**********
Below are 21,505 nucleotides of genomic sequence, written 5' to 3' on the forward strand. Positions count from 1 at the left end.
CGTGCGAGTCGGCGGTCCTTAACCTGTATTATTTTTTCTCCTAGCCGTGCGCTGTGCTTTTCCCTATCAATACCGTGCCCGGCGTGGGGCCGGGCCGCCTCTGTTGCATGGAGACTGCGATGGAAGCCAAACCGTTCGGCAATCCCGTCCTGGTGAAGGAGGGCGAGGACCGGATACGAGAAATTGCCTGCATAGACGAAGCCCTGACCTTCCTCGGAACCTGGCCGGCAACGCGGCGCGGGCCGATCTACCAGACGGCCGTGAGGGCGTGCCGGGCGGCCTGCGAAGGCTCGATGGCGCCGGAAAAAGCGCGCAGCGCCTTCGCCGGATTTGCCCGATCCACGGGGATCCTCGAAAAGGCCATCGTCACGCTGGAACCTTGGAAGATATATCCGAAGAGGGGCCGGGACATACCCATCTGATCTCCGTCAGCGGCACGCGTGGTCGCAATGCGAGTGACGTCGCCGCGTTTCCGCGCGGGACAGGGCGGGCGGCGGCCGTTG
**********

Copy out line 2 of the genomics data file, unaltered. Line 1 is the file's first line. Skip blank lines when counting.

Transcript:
CGTGCGAGTCGGCGGTCCTTAACCTGTATTATTTTTTCTCCTAGCCGTGCGCTGTGCTTTTCCCTATCAATACCGTGCCCGGCGTGGGGCCGGGCCGCCTCTGTTGCATGGAGACTGCGATGGAAGCCAAACCGTTCGGCAATCCCGTCCTGGTGAAGGAGGGCGAGGACCGGATACGAGAAATTGCCTGCATAGACGAAGCCCTGACCTTCCTCGGAACCTGGCCGGCAACGCGGCGCGGGCCGATCTACCAGACGGCCGTGAGGGCGTGCCGGGCGGCCTGCGAAGGCTCGATGGCGCCGGAAAAAGCGCGCAGCGCCTTCGCCGGATTTGCCCGATCCACGGGGATCCTCGAAAAGGCCATCGTCACGCTGGAACCTTGGAAGATATATCCGAAGAGGGGCCGGGACATACCCATCTGATCTCCGTCAGCGGCACGCGTGGTCGCAATGCGAGTGACGTCGCCGCGTTTCCGCGCGGGACAGGGCGGGCGGCGGCCGTTG